I was never a big fan of Halloween as a kid. Don’t get me wrong, I loved the candy part. But creating a costume? And trudging around a frigid Colorado night? So. Much. Work! And I’m so very lazy.
I come from a big family so I always had a box of costume bits to use. Mom never bought costumes for us, but over the years we accumulated a box of stuff like a witches hat, or bunny ears, or a funny tie, or a scary mask. But my favorite costume was the ‘hobo.’ It consisted of my dad’s stinky fishing jacket with the gazillion pockets, his misshapen felt fishing hat, and, if I was really lucky, a bubble gum cigar.
This costume was perfection for it’s ease of use. All I had to do was be the first to dibs it, pull it off the hanger two minutes before trick-or-treating, swipe at my face with a bit of charcoal from the barbeque and I was good to go. Plus it was toasty warm. And if I got some spectacular confection like a full-size candy bar, I could hide it in one of the many pockets so my, ahem, mother (yes, I knew it was you!) wouldn’t steal it.
We didn’t have many rules about Halloween candy. In fact, I can only remember one: ‘don’t eat anything until you get home.’ I’m fairly certain that was because my, ahem, mother wanted to scope everything out. We’d dump it all in well-defined piles on the living room floor and then the negotiating began. Picture the floor of the NY Stock Exchange on Black Tuesday, with all the traders eight years old, crazed by their stockpile of forbidden delights.
I read about a mom who has this rule about holiday candy — “Your Halloween candy must last until Easter and your Easter candy must last until Halloween.” Blech. I’m sure the idea is that the kids don’t gorge themselves on candy, but I think what it would really do is just create the every day sugar habit for them. After a couple of months of eating a piece of candy every day — even the crappy ones like candy corn — I bet it becomes strictly mindless. Besides, gorging on candy is kind of a rite of passage, isn’t it? It’s certainly a life lesson parents don’t get to teach very often. If kids don’t learn it at Halloween, maybe they won’t learn it until the cops bring them home from their binge drinking escapade. Just sayin.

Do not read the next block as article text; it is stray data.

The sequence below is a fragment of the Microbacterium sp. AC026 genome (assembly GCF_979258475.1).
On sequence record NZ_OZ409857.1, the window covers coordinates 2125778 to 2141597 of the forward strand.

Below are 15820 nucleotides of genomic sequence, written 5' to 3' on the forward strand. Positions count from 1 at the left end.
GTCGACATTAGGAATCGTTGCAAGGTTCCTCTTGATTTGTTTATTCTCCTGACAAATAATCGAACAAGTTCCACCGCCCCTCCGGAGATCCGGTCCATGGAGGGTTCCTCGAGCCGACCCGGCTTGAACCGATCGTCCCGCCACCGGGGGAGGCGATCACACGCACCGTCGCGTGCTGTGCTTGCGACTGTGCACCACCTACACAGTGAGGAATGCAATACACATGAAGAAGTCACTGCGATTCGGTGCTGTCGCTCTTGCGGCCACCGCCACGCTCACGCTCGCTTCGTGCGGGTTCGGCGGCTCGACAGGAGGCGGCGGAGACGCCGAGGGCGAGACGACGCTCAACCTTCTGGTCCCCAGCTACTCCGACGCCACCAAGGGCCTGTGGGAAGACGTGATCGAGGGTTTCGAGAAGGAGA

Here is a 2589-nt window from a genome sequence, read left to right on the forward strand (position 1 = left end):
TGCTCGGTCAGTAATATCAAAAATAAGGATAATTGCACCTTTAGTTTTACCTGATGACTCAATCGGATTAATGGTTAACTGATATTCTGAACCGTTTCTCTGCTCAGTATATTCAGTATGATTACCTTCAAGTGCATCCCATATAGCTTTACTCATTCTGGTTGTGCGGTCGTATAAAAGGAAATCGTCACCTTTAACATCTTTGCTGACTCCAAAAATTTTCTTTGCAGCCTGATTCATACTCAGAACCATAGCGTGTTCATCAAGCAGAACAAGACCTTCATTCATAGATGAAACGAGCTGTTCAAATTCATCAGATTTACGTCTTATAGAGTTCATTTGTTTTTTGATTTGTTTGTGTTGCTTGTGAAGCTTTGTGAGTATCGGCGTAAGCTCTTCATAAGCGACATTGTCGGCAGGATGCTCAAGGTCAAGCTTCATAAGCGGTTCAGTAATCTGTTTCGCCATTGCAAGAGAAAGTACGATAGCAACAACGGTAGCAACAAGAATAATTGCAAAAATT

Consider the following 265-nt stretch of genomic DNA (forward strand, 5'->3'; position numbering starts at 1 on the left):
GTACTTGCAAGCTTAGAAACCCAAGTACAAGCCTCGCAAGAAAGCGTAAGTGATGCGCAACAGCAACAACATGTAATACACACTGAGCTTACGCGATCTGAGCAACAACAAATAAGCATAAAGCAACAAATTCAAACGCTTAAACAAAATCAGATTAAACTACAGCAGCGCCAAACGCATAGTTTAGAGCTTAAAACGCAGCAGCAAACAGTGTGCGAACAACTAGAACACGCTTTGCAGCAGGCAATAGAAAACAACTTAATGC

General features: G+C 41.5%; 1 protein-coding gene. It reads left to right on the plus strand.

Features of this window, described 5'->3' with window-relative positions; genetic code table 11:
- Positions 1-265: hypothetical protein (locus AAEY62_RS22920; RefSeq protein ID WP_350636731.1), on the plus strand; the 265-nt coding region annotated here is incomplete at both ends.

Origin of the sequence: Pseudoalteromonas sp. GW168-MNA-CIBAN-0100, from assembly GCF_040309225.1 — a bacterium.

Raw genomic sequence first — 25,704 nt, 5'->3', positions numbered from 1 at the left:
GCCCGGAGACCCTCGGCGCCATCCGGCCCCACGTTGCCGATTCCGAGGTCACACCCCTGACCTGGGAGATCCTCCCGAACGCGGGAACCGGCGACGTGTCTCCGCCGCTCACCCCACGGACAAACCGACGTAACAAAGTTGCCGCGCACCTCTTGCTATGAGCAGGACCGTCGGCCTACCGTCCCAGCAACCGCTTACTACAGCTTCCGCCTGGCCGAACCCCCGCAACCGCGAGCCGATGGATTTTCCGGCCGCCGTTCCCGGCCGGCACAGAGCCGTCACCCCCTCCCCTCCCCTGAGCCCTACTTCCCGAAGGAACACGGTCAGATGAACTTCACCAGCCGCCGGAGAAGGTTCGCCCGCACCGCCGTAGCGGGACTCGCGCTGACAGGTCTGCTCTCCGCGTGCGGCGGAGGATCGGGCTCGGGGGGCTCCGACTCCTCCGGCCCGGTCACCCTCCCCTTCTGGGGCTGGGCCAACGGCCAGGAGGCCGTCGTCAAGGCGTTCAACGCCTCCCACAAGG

Binge drinking aside, there are some painless things you and your kids can do to stay healthy and happy when October 31st rolls around every year.
1. Feed them a real dinner before trick-or-treating so they’re not tempted to snack from their loot.
2. While you’re sorting through their haul, taking out anything that’s unwrapped or that they’re allergic to, take out the stuff that’s bad for their teeth, like sticky caramels or suckers that soak their teeth in a long, sugary bath. (I’d never wish food allergies on anyone, but I did appreciate my son’s peanut allergy around Halloween. Without even asking I’d get all the Snickers and Reeces, plus whatever else I could convince him had nuts. It was a sad day when he learned Skittles didn’t have peanuts.)
3. Make them share with the non-trick-or-treaters in the house. Then throw that away.
4. Let them choose 10 of their very favorite candies. They can choose to eat them all at once, or a piece every day, or however they want.
5. Have a ‘buy-back program.’ Give them a small piece of healthy dark chocolate for every piece of sugar-and-chemical bombs they throw away.
6. Only buy individually wrapped dark chocolate to give away. Keep it in the freezer until Halloween and if there are any leftovers, you can have them!
Halloween only comes once a year, but it does mark the beginning of the dreaded Eating Season. Start out right and teach your kids to coexist with candy and with Halloween.
Do you (or did you) have rules about Halloween candy? What was your favorite candy as a kid? What is your favorite now?